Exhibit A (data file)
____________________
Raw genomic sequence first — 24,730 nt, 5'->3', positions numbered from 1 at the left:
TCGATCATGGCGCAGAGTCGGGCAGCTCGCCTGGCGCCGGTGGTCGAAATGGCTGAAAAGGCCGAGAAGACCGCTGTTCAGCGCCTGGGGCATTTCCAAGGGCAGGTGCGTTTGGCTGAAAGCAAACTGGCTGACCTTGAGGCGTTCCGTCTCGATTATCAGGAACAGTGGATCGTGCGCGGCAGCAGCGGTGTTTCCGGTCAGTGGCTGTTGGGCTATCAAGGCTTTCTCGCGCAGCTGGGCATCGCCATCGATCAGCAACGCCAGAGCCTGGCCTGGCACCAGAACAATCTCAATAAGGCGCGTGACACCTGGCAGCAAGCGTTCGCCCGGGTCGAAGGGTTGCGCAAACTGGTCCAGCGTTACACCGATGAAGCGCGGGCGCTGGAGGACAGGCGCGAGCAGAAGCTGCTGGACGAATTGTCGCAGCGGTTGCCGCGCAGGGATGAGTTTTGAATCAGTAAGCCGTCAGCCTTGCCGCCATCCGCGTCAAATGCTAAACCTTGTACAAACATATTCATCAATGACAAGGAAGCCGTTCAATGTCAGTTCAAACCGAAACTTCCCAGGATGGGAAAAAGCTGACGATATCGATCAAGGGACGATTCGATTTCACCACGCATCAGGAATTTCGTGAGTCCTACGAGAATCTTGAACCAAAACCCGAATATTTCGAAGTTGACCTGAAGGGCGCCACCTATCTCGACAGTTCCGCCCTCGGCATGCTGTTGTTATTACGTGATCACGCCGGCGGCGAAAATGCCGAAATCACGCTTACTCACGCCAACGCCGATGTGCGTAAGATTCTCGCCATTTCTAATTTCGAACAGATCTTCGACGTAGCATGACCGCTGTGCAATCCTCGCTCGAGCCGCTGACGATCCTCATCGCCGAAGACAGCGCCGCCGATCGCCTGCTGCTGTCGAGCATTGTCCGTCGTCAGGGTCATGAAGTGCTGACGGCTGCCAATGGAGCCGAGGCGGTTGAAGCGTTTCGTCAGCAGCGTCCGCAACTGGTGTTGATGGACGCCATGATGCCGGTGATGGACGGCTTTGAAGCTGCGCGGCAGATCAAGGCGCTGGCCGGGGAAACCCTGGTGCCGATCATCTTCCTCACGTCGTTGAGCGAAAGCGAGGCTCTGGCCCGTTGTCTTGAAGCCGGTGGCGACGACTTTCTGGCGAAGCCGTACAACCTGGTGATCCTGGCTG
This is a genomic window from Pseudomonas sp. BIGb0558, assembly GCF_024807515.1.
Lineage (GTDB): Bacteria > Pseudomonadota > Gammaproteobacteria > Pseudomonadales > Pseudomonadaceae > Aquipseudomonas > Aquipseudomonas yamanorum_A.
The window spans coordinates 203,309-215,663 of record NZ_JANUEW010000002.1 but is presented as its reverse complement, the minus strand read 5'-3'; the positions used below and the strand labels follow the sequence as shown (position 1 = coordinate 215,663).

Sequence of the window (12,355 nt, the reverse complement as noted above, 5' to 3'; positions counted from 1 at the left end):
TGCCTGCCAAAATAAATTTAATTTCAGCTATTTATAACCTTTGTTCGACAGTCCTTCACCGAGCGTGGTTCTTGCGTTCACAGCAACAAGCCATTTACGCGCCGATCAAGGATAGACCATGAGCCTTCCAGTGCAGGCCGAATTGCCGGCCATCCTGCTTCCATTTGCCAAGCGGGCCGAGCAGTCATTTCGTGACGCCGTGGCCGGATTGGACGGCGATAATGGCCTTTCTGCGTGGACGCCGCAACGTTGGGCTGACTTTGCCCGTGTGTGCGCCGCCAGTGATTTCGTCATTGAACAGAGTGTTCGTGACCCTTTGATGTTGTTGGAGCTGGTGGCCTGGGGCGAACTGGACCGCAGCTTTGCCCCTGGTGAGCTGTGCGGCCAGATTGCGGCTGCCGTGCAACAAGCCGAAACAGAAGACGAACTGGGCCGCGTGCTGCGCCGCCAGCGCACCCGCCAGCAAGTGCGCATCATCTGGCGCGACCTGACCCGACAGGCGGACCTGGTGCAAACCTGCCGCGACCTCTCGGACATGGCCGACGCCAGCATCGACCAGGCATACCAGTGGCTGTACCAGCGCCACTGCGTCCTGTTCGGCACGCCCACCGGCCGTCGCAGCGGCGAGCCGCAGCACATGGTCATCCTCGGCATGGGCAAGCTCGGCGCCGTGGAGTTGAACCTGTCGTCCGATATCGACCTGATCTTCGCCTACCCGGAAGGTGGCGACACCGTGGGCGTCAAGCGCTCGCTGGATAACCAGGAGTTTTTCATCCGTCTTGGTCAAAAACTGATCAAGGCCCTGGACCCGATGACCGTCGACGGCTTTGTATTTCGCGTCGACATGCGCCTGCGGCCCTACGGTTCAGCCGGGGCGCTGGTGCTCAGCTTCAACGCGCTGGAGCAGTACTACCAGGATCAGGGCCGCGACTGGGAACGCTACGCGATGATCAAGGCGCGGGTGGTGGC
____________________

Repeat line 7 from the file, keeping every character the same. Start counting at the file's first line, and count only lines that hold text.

TGCCTGCCAAAATAAATTTAATTTCAGCTATTTATAACCTTTGTTCGACAGTCCTTCACCGAGCGTGGTTCTTGCGTTCACAGCAACAAGCCATTTACGCGCCGATCAAGGATAGACCATGAGCCTTCCAGTGCAGGCCGAATTGCCGGCCATCCTGCTTCCATTTGCCAAGCGGGCCGAGCAGTCATTTCGTGACGCCGTGGCCGGATTGGACGGCGATAATGGCCTTTCTGCGTGGACGCCGCAACGTTGGGCTGACTTTGCCCGTGTGTGCGCCGCCAGTGATTTCGTCATTGAACAGAGTGTTCGTGACCCTTTGATGTTGTTGGAGCTGGTGGCCTGGGGCGAACTGGACCGCAGCTTTGCCCCTGGTGAGCTGTGCGGCCAGATTGCGGCTGCCGTGCAACAAGCCGAAACAGAAGACGAACTGGGCCGCGTGCTGCGCCGCCAGCGCACCCGCCAGCAAGTGCGCATCATCTGGCGCGACCTGACCCGACAGGCGGACCTGGTGCAAACCTGCCGCGACCTCTCGGACATGGCCGACGCCAGCATCGACCAGGCATACCAGTGGCTGTACCAGCGCCACTGCGTCCTGTTCGGCACGCCCACCGGCCGTCGCAGCGGCGAGCCGCAGCACATGGTCATCCTCGGCATGGGCAAGCTCGGCGCCGTGGAGTTGAACCTGTCGTCCGATATCGACCTGATCTTCGCCTACCCGGAAGGTGGCGACACCGTGGGCGTCAAGCGCTCGCTGGATAACCAGGAGTTTTTCATCCGTCTTGGTCAAAAACTGATCAAGGCCCTGGACCCGATGACCGTCGACGGCTTTGTATTTCGCGTCGACATGCGCCTGCGGCCCTACGGTTCAGCCGGGGCGCTGGTGCTCAGCTTCAACGCGCTGGAGCAGTACTACCAGGATCAGGGCCGCGACTGGGAACGCTACGCGATGATCAAGGCGCGGGTGGTGGC